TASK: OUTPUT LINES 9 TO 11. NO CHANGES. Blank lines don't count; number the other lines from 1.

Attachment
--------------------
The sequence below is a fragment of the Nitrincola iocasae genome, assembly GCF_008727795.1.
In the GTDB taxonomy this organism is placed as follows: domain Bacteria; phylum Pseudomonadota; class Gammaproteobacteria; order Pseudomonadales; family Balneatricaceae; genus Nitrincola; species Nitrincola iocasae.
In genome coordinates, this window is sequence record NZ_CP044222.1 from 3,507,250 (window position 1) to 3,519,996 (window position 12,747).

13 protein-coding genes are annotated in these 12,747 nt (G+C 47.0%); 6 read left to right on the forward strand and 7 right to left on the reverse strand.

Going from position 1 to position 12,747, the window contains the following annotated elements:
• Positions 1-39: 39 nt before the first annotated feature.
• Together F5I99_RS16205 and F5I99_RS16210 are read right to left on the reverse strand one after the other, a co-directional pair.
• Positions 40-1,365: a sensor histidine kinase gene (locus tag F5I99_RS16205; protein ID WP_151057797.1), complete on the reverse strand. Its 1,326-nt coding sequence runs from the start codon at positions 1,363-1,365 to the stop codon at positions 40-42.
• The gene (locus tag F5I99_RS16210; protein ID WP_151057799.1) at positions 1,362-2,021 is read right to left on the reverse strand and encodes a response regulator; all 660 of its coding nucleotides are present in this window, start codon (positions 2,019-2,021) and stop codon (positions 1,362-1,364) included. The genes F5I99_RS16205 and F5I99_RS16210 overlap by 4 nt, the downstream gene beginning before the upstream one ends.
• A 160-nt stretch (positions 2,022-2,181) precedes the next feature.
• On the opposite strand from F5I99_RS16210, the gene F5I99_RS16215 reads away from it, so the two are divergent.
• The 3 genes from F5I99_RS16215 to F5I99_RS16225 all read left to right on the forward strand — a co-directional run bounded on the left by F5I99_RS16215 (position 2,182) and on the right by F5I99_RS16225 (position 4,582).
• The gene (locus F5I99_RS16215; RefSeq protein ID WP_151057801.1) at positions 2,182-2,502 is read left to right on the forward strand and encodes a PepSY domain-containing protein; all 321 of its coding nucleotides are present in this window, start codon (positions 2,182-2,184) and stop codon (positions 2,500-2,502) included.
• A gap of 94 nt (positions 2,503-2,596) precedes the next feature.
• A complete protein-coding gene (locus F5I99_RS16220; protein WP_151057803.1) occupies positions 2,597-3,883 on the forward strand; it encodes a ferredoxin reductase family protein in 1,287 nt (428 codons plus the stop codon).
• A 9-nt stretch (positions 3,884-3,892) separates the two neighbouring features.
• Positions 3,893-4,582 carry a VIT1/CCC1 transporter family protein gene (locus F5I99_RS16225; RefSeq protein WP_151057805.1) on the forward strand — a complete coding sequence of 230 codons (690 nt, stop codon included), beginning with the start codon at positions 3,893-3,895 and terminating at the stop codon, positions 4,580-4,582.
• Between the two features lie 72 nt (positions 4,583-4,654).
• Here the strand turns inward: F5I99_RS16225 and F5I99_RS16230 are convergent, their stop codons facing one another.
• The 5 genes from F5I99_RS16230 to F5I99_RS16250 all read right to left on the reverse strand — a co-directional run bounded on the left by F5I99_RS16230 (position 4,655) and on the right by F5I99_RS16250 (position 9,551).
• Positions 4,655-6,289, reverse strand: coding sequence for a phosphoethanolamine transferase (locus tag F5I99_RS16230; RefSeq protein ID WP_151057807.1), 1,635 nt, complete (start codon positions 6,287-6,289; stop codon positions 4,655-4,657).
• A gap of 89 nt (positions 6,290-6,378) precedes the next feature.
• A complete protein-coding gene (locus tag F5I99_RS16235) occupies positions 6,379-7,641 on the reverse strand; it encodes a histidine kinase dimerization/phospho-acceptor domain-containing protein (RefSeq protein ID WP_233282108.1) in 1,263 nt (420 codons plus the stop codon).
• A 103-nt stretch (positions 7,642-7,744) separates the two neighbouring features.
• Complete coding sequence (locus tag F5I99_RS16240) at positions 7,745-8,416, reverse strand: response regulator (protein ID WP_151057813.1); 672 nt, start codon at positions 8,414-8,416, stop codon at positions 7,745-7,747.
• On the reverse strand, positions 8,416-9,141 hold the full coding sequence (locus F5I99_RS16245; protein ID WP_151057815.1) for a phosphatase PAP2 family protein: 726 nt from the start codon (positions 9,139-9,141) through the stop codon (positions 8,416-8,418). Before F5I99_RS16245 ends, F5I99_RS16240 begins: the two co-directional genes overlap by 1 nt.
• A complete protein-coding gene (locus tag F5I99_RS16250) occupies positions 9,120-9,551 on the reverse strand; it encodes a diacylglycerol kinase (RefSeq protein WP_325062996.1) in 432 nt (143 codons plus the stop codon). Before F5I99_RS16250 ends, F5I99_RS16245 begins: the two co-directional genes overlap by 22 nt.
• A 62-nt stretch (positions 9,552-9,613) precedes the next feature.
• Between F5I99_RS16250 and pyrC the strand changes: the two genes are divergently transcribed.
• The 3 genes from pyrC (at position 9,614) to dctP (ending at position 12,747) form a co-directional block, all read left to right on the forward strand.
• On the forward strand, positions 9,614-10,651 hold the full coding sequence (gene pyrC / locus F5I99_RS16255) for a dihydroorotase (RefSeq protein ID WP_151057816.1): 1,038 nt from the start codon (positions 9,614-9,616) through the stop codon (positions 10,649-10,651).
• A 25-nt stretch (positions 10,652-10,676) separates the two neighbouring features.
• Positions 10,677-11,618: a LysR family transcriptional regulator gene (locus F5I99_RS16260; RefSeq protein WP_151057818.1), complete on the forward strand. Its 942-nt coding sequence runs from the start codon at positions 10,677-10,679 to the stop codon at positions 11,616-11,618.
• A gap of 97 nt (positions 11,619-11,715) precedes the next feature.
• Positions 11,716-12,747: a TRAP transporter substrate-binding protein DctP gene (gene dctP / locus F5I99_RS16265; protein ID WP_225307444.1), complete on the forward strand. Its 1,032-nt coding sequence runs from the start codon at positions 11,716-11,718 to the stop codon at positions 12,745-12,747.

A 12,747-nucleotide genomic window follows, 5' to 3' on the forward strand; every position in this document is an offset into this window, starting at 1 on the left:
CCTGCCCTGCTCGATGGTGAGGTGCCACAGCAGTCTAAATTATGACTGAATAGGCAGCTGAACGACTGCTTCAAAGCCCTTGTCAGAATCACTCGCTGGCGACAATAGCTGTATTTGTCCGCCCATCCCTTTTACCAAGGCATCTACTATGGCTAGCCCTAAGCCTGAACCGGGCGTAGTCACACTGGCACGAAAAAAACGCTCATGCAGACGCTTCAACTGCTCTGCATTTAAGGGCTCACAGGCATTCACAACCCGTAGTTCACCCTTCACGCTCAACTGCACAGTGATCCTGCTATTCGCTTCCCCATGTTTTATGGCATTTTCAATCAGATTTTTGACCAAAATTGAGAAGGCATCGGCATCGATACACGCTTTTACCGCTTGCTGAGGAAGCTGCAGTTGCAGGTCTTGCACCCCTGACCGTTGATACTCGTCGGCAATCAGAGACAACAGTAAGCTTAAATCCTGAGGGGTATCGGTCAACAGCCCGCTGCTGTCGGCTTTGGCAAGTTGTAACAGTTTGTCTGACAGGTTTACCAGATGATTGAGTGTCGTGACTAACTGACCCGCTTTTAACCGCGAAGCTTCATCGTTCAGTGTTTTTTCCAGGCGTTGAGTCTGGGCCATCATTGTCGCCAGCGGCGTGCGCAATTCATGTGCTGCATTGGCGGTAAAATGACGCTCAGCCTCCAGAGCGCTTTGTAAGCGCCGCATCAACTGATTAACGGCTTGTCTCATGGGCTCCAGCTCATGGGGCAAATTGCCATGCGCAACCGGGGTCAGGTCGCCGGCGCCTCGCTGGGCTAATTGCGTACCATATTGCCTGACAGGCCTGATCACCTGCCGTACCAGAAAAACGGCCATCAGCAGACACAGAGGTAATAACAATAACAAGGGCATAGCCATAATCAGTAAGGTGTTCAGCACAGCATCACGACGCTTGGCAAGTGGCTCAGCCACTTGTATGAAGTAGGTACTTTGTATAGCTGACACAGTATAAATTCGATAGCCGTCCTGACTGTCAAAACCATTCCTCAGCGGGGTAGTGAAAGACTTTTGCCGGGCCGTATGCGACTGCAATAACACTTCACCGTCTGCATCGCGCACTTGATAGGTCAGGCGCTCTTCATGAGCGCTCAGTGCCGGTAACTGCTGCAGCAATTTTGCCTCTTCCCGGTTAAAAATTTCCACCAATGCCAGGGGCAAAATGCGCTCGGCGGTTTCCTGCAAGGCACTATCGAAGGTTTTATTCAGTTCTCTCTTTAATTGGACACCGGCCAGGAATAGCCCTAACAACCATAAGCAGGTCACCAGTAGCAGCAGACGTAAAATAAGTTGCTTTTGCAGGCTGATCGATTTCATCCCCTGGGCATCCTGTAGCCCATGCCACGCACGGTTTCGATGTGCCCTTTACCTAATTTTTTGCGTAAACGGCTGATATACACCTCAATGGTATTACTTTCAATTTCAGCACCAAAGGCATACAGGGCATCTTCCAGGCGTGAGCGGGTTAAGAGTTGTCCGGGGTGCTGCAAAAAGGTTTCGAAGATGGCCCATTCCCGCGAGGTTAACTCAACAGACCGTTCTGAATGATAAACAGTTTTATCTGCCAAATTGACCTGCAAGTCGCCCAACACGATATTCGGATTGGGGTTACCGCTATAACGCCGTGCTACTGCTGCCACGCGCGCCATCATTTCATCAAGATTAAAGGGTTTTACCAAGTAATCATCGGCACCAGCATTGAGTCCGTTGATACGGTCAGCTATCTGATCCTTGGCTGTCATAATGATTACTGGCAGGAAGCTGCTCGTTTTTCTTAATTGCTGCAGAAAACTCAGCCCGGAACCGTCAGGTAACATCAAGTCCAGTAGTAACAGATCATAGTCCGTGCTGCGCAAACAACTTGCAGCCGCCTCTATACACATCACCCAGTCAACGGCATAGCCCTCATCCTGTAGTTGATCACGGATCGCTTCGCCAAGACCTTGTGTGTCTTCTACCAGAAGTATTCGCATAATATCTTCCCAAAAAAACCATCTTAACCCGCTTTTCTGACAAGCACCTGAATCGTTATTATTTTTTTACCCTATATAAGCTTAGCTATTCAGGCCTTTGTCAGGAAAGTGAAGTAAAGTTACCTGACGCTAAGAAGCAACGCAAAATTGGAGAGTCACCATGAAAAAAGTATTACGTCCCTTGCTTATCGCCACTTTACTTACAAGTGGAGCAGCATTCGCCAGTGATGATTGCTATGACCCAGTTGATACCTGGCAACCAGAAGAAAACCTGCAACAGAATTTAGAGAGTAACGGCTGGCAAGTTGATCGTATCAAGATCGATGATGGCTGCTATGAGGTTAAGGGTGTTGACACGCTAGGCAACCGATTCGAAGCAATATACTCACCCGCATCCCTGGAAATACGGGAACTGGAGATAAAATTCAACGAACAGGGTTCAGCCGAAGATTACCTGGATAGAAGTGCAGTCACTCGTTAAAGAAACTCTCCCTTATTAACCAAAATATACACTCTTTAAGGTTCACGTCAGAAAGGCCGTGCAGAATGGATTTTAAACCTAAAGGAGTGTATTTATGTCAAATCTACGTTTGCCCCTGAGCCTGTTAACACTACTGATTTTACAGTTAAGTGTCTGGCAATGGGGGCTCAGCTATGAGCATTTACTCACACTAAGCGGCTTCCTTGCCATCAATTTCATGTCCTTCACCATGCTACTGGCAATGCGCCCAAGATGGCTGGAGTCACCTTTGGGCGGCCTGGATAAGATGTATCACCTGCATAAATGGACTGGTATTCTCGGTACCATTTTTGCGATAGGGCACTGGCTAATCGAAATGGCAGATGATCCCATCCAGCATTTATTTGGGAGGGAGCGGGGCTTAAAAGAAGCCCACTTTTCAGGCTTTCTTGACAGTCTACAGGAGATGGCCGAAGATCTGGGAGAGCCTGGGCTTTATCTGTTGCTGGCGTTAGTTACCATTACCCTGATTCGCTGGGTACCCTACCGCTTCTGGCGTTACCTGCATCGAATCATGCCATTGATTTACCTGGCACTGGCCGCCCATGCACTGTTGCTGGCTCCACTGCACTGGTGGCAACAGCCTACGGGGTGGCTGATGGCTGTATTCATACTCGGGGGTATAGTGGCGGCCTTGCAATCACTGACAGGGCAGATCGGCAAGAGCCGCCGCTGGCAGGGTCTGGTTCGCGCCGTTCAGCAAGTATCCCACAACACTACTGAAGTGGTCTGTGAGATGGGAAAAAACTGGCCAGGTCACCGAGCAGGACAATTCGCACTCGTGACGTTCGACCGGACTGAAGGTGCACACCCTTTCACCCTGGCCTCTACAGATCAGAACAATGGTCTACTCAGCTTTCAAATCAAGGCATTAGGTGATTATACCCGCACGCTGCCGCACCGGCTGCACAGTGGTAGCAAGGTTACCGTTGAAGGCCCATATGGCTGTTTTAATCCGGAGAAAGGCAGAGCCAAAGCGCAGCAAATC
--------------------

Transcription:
• The gene (locus tag F5I99_RS16210; protein ID WP_151057799.1) at positions 1,362-2,021 is read right to left on the reverse strand and encodes a response regulator; all 660 of its coding nucleotides are present in this window, start codon (positions 2,019-2,021) and stop codon (positions 1,362-1,364) included. The genes F5I99_RS16205 and F5I99_RS16210 overlap by 4 nt, the downstream gene beginning before the upstream one ends.
• A 160-nt stretch (positions 2,022-2,181) precedes the next feature.
• On the opposite strand from F5I99_RS16210, the gene F5I99_RS16215 reads away from it, so the two are divergent.